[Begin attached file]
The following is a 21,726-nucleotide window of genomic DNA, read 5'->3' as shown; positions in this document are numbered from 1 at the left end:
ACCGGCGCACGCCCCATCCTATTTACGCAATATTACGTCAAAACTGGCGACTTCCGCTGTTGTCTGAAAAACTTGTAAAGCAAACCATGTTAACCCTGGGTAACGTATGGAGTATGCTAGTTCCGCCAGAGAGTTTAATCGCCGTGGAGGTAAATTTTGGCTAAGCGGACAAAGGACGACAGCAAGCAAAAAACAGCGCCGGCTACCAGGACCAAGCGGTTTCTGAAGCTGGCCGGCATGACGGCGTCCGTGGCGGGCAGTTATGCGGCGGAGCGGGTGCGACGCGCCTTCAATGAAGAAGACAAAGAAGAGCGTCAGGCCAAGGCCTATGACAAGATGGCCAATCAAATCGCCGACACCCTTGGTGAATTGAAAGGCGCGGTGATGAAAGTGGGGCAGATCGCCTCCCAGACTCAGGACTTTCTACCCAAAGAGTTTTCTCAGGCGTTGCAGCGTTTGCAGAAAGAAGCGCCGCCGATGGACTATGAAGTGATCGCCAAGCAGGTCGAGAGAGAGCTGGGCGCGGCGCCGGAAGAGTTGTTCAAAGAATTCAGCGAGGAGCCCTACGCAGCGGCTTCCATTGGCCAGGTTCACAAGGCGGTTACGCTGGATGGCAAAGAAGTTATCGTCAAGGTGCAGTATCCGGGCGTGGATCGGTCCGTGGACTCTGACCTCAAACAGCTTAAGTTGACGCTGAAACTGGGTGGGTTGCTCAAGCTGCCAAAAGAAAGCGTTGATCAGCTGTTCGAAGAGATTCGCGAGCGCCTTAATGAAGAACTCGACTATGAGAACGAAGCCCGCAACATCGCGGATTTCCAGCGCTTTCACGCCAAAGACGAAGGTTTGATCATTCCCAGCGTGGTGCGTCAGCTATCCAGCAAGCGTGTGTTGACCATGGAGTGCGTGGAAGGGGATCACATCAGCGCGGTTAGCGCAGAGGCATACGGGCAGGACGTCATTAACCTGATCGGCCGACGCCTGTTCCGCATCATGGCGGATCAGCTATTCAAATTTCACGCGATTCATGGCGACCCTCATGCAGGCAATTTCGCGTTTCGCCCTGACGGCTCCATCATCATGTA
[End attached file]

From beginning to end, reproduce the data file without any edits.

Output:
The following is a 21,726-nucleotide window of genomic DNA, read 5'->3' as shown; positions in this document are numbered from 1 at the left end:
ACCGGCGCACGCCCCATCCTATTTACGCAATATTACGTCAAAACTGGCGACTTCCGCTGTTGTCTGAAAAACTTGTAAAGCAAACCATGTTAACCCTGGGTAACGTATGGAGTATGCTAGTTCCGCCAGAGAGTTTAATCGCCGTGGAGGTAAATTTTGGCTAAGCGGACAAAGGACGACAGCAAGCAAAAAACAGCGCCGGCTACCAGGACCAAGCGGTTTCTGAAGCTGGCCGGCATGACGGCGTCCGTGGCGGGCAGTTATGCGGCGGAGCGGGTGCGACGCGCCTTCAATGAAGAAGACAAAGAAGAGCGTCAGGCCAAGGCCTATGACAAGATGGCCAATCAAATCGCCGACACCCTTGGTGAATTGAAAGGCGCGGTGATGAAAGTGGGGCAGATCGCCTCCCAGACTCAGGACTTTCTACCCAAAGAGTTTTCTCAGGCGTTGCAGCGTTTGCAGAAAGAAGCGCCGCCGATGGACTATGAAGTGATCGCCAAGCAGGTCGAGAGAGAGCTGGGCGCGGCGCCGGAAGAGTTGTTCAAAGAATTCAGCGAGGAGCCCTACGCAGCGGCTTCCATTGGCCAGGTTCACAAGGCGGTTACGCTGGATGGCAAAGAAGTTATCGTCAAGGTGCAGTATCCGGGCGTGGATCGGTCCGTGGACTCTGACCTCAAACAGCTTAAGTTGACGCTGAAACTGGGTGGGTTGCTCAAGCTGCCAAAAGAAAGCGTTGATCAGCTGTTCGAAGAGATTCGCGAGCGCCTTAATGAAGAACTCGACTATGAGAACGAAGCCCGCAACATCGCGGATTTCCAGCGCTTTCACGCCAAAGACGAAGGTTTGATCATTCCCAGCGTGGTGCGTCAGCTATCCAGCAAGCGTGTGTTGACCATGGAGTGCGTGGAAGGGGATCACATCAGCGCGGTTAGCGCAGAGGCATACGGGCAGGACGTCATTAACCTGATCGGCCGACGCCTGTTCCGCATCATGGCGGATCAGCTATTCAAATTTCACGCGATTCATGGCGACCCTCATGCAGGCAATTTCGCGTTTCGCCCTGACGGCTCCATCATCATGTA